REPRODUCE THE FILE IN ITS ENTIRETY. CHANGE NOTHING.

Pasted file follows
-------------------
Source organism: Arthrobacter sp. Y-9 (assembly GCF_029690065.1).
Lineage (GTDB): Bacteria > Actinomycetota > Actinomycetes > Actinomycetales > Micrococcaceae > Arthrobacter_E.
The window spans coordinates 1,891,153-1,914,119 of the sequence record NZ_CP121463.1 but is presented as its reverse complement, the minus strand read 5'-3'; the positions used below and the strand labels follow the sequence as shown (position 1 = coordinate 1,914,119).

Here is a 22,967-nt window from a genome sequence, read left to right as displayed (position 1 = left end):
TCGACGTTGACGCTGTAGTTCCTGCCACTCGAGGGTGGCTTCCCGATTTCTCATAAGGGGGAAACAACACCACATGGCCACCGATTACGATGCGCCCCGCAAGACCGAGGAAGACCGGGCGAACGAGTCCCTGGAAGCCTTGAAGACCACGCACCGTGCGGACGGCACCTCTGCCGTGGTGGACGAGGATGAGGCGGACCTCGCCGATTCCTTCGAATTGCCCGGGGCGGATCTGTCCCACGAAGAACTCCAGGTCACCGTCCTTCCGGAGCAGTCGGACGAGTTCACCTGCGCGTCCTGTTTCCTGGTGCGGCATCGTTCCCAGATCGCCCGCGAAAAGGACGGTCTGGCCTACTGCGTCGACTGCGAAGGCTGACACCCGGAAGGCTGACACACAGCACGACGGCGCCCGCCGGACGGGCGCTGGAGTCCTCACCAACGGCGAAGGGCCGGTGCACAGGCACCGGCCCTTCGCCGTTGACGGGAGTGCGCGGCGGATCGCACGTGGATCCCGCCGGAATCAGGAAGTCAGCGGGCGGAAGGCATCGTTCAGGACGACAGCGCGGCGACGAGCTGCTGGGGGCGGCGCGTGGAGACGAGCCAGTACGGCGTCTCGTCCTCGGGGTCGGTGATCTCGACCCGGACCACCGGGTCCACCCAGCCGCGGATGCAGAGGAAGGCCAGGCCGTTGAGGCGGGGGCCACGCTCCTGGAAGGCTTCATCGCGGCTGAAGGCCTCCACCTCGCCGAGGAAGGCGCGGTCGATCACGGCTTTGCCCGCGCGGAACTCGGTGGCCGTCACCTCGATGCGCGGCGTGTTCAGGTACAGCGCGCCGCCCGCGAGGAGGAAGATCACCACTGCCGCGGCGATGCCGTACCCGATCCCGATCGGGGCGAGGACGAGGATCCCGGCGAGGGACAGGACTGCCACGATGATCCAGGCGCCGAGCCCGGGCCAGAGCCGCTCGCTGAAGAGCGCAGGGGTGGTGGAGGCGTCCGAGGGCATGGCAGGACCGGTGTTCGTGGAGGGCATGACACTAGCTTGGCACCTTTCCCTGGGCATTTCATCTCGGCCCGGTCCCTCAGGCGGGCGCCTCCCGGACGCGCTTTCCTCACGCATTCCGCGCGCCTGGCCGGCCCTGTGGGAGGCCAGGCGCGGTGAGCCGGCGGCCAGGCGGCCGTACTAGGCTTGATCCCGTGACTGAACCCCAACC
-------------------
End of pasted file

Source organism: Arthrobacter sp. Y-9 (assembly GCF_029690065.1).
Lineage (GTDB): Bacteria > Actinomycetota > Actinomycetes > Actinomycetales > Micrococcaceae > Arthrobacter_E.
The window spans coordinates 1,891,153-1,914,119 of the sequence record NZ_CP121463.1 but is presented as its reverse complement, the minus strand read 5'-3'; the positions used below and the strand labels follow the sequence as shown (position 1 = coordinate 1,914,119).

Here is a 22,967-nt window from a genome sequence, read left to right as displayed (position 1 = left end):
TCGACGTTGACGCTGTAGTTCCTGCCACTCGAGGGTGGCTTCCCGATTTCTCATAAGGGGGAAACAACACCACATGGCCACCGATTACGATGCGCCCCGCAAGACCGAGGAAGACCGGGCGAACGAGTCCCTGGAAGCCTTGAAGACCACGCACCGTGCGGACGGCACCTCTGCCGTGGTGGACGAGGATGAGGCGGACCTCGCCGATTCCTTCGAATTGCCCGGGGCGGATCTGTCCCACGAAGAACTCCAGGTCACCGTCCTTCCGGAGCAGTCGGACGAGTTCACCTGCGCGTCCTGTTTCCTGGTGCGGCATCGTTCCCAGATCGCCCGCGAAAAGGACGGTCTGGCCTACTGCGTCGACTGCGAAGGCTGACACCCGGAAGGCTGACACACAGCACGACGGCGCCCGCCGGACGGGCGCTGGAGTCCTCACCAACGGCGAAGGGCCGGTGCACAGGCACCGGCCCTTCGCCGTTGACGGGAGTGCGCGGCGGATCGCACGTGGATCCCGCCGGAATCAGGAAGTCAGCGGGCGGAAGGCATCGTTCAGGACGACAGCGCGGCGACGAGCTGCTGGGGGCGGCGCGTGGAGACGAGCCAGTACGGCGTCTCGTCCTCGGGGTCGGTGATCTCGACCCGGACCACCGGGTCCACCCAGCCGCGGATGCAGAGGAAGGCCAGGCCGTTGAGGCGGGGGCCACGCTCCTGGAAGGCTTCATCGCGGCTGAAGGCCTCCACCTCGCCGAGGAAGGCGCGGTCGATCACGGCTTTGCCCGCGCGGAACTCGGTGGCCGTCACCTCGATGCGCGGCGTGTTCAGGTACAGCGCGCCGCCCGCGAGGAGGAAGATCACCACTGCCGCGGCGATGCCGTACCCGATCCCGATCGGGGCGAGGACGAGGATCCCGGCGAGGGACAGGACTGCCACGATGATCCAGGCGCCGAGCCCGGGCCAGAGCCGCTCGCTGAAGAGCGCAGGGGTGGTGGAGGCGTCCGAGGGCATGGCAGGACCGGTGTTCGTGGAGGGCATGACACTAGCTTGGCACCTTTCCCTGGGCATTTCATCTCGGCCCGGTCCCTCAGGCGGGCGCCTCCCGGACGCGCTTTCCTCACGCATTCCGCGCGCCTGGCCGGCCCTGTGGGAGGCCAGGCGCGGTGAGCCGGCGGCCAGGCGGCCGTACTAGGCTTGATCCCGTGACTGAACCCCAACC